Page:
Not As Bad As McLovin, But Still
Written by Bwog Staff
We’ve seen you “going out” at night, freshpeople. Don’t worry, we were all awkward like you at some point: handing a bouncer some poorly-made fake and praying you remembered your zip code. The Bwog staff empathizes with you as we share some stories and nuggets of information about the one thing in your wallet you can’t live without…
- If the guy you’re buying from only sells IDs in sets of two, that’s a bad sign. If you (gangly, skinny, not threatening) and your equally unintimidating friends are buying IDs from a guy in a midtown Starbucks and, sweating nervously, the first thing he asks you is if you’re cops, that’s also a bad sign.
- When I got mine it was with a certain teammate downtown in the back of a sketchy unnamed shop. It was in November and eventually it started sleeting and we were all so stressed/tired/hungry from this guy being like “ARE YOU A COP? YA SURE?” and handing over mad cash money to someone we were sure would disappear with it. So much so that we rushed into the first restaurant we found while we were waiting for him to make good on his promise—it was a terrible vegan restaurant. I ate soy cheese dumplings and cried about my life. Literally worst day ever. But now I’m 23 in Delaware and can drink anywhere I want!
- Got my ID from a guy in a frat. The thing is not great; the edges are clearly X-Acto knife work, and the laminate is clearly laminate. But it was only $60, and has never failed me in Morningside. It’s even performed at NYU and beyond. And fraternity customer service is much better than some of the questionable characters students leave Morningside for; when he wasn’t sure which hologram looked better, he just surprised me with two for the price of one!
- I’ve had a slew of IDs that have been lost, taken, or retained and best advice is this: The only ID that will actually work is an older person’s REAL one that looks enough like you and isn’t expired.
- Some bouncers in NYC turned me away. One asked for a bribe. But nobody took my IDs away. Outside New York, I didn’t have the same luck.The first was confiscated by a polite elderly bartender who had served me previously. He examined my ID, looked up at me, and said “thank you this is very fake.”
The second I lost when visiting a friend who started school a week sooner than I did. Drunk, surrounded by other drunks, and giddy to return to Columbia and start the year, I was overwhelmed with gusto. A police officer passed by. In retrospect, the officer was being a nice guy—making sure everyone was safe and ignoring the herds of drunken underage students swarming around him. But hindsight is 20 20. And sober. When the officer was a couple feet away, I made loud, snorting piggy noises. Neither my friends nor the police officer, who was still well within earshot, were amused. The cop turned around and asked for my ID. I admitted to being underage, but he insisted on going through my wallet. When he found my fake, he took it and walked away.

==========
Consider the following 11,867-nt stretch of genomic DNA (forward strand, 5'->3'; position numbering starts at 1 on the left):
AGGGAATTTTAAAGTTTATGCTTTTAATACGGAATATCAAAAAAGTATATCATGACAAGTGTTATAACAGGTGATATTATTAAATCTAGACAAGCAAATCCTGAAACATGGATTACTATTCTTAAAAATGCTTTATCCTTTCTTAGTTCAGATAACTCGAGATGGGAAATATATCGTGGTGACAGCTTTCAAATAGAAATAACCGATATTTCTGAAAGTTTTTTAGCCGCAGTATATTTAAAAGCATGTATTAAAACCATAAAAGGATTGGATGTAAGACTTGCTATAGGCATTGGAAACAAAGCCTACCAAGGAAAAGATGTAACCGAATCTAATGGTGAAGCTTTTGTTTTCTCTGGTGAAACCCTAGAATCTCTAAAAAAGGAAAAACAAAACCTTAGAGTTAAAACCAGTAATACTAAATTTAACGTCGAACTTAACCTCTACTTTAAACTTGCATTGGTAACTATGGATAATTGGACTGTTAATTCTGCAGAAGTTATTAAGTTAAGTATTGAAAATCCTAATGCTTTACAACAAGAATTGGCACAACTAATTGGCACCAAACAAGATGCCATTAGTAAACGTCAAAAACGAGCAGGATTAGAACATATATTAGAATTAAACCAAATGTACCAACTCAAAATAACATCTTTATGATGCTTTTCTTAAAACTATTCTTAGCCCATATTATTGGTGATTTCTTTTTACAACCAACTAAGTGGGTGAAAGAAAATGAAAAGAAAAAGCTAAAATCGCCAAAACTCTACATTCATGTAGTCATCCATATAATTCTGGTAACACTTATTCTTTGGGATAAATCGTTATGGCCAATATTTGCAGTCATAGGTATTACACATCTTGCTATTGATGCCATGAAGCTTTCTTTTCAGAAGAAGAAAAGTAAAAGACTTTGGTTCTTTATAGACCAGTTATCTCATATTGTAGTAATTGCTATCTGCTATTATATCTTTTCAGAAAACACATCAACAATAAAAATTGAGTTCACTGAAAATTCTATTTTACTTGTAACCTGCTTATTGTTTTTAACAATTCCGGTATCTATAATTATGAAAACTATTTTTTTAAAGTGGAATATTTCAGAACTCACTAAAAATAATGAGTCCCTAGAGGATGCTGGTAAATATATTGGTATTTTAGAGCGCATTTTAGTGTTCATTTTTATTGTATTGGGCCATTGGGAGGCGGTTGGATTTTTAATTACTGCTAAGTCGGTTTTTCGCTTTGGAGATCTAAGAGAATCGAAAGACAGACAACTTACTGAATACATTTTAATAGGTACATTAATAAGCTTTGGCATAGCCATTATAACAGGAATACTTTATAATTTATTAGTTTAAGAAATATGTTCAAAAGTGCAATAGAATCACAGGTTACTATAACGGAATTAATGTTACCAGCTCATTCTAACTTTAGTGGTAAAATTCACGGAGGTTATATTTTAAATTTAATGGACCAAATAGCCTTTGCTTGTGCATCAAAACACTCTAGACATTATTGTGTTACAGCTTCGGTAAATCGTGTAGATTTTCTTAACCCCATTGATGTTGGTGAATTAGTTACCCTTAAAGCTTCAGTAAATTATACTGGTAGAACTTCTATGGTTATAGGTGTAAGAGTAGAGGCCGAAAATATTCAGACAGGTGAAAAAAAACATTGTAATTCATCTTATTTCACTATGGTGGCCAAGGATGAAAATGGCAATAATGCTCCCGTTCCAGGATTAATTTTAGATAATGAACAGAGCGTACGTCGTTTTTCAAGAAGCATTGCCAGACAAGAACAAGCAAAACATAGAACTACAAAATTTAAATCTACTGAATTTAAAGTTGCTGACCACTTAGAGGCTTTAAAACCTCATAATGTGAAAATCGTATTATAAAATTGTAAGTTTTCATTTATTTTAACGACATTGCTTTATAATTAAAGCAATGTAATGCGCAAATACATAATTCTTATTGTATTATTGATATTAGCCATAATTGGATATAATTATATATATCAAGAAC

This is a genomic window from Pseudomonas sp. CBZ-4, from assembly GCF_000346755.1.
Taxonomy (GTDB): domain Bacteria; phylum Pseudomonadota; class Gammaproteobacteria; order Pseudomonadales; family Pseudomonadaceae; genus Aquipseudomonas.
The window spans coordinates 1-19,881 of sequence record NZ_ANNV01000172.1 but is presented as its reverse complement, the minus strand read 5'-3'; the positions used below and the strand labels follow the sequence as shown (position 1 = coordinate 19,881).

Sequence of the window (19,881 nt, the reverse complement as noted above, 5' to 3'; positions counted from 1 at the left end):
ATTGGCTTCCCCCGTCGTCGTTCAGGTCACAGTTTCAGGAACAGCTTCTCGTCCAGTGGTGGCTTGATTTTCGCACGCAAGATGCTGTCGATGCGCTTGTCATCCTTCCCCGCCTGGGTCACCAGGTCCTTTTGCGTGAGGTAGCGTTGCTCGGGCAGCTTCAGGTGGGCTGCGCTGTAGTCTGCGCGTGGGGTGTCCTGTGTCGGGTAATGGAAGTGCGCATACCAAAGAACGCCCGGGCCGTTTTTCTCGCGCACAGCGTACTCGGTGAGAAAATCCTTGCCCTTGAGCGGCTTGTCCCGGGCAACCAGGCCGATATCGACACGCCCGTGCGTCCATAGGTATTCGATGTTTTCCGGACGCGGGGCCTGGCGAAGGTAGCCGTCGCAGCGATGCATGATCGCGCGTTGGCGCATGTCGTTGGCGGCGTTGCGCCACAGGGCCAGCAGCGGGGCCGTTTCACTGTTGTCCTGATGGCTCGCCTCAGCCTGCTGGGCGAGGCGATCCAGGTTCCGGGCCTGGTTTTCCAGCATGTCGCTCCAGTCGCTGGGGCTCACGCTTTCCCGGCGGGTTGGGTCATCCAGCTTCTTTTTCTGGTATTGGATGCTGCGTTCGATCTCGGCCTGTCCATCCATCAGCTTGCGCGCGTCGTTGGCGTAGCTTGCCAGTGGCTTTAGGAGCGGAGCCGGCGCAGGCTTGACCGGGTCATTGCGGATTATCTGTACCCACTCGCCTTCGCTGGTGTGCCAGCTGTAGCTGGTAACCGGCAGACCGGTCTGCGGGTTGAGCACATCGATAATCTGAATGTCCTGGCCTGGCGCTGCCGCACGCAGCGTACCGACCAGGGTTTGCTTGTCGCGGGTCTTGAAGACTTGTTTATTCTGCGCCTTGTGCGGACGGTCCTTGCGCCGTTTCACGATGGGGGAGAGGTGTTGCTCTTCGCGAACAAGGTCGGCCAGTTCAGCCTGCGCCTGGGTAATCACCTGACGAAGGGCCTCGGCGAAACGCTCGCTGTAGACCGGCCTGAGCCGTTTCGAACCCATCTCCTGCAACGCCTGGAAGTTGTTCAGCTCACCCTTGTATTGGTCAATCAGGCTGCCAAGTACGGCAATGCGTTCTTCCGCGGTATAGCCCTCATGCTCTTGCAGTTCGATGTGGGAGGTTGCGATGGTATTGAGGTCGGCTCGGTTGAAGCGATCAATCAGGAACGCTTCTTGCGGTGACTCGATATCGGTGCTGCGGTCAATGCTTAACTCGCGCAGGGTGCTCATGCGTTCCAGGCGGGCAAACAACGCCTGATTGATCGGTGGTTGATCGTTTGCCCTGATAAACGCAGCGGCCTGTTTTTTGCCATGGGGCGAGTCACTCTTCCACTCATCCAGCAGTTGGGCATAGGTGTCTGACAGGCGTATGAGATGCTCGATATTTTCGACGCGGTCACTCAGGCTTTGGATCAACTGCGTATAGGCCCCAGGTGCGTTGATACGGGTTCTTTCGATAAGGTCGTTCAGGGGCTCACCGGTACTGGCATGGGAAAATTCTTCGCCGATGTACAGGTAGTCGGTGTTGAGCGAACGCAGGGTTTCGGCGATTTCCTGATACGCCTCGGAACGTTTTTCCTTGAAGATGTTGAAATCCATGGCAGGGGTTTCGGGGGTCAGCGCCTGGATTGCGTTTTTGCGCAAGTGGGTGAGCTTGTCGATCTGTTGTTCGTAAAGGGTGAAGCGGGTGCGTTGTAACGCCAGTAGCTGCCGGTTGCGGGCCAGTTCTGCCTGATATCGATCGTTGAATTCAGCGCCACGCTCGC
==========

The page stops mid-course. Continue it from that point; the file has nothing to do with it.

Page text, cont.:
- I avoided getting a fake for the first few months because I wanted to wait and go in with friends to save money. But we never organized anything, and weeks turned into months of not being able to get in anywhere. Finally, after I got turned away from 1020 for the fifth time in December, I realized I’d have to just get myself an ID. I remembered a number a friendly upperclassmen had given to me during NSOP, along with the warning, “He won’t pick up. Just call him, hang up, and he’ll call you back.” Sure enough, he did, and I found myself awkwardly saying that I wanted something that would scan. He said it was $150 for 2. A few days later, I handed an envelope containing a passport photo (thanks CVS!) and $150 cash to a sketchy looking guy in a subway station, who told me to meet him in two hours. I did, and he was nowhere to be found. Certain I’d been scammed, I frantically called and texted him. An hour later, he showed up, apologized, and handed me two identical IDs and business cards for his fake ID business. Now I can get into even some trendy places downtown.